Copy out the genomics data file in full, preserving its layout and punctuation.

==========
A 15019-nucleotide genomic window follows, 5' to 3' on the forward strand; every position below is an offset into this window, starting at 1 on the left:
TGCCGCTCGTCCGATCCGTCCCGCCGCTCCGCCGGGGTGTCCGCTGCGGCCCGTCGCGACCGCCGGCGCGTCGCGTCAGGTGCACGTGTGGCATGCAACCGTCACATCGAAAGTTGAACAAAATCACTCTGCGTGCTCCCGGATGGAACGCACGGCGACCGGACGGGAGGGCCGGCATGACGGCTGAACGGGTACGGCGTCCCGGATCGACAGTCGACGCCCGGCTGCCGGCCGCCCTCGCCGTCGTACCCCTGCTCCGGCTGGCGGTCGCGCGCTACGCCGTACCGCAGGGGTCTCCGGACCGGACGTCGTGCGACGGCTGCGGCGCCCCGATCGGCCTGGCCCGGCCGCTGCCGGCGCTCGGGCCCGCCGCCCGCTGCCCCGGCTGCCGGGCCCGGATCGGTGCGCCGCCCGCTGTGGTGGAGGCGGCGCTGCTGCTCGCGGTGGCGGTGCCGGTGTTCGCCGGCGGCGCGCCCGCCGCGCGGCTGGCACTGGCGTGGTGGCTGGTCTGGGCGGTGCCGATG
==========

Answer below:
A 15019-nucleotide genomic window follows, 5' to 3' on the forward strand; every position below is an offset into this window, starting at 1 on the left:
TGCCGCTCGTCCGATCCGTCCCGCCGCTCCGCCGGGGTGTCCGCTGCGGCCCGTCGCGACCGCCGGCGCGTCGCGTCAGGTGCACGTGTGGCATGCAACCGTCACATCGAAAGTTGAACAAAATCACTCTGCGTGCTCCCGGATGGAACGCACGGCGACCGGACGGGAGGGCCGGCATGACGGCTGAACGGGTACGGCGTCCCGGATCGACAGTCGACGCCCGGCTGCCGGCCGCCCTCGCCGTCGTACCCCTGCTCCGGCTGGCGGTCGCGCGCTACGCCGTACCGCAGGGGTCTCCGGACCGGACGTCGTGCGACGGCTGCGGCGCCCCGATCGGCCTGGCCCGGCCGCTGCCGGCGCTCGGGCCCGCCGCCCGCTGCCCCGGCTGCCGGGCCCGGATCGGTGCGCCGCCCGCTGTGGTGGAGGCGGCGCTGCTGCTCGCGGTGGCGGTGCCGGTGTTCGCCGGCGGCGCGCCCGCCGCGCGGCTGGCACTGGCGTGGTGGCTGGTCTGGGCGGTGCCGATG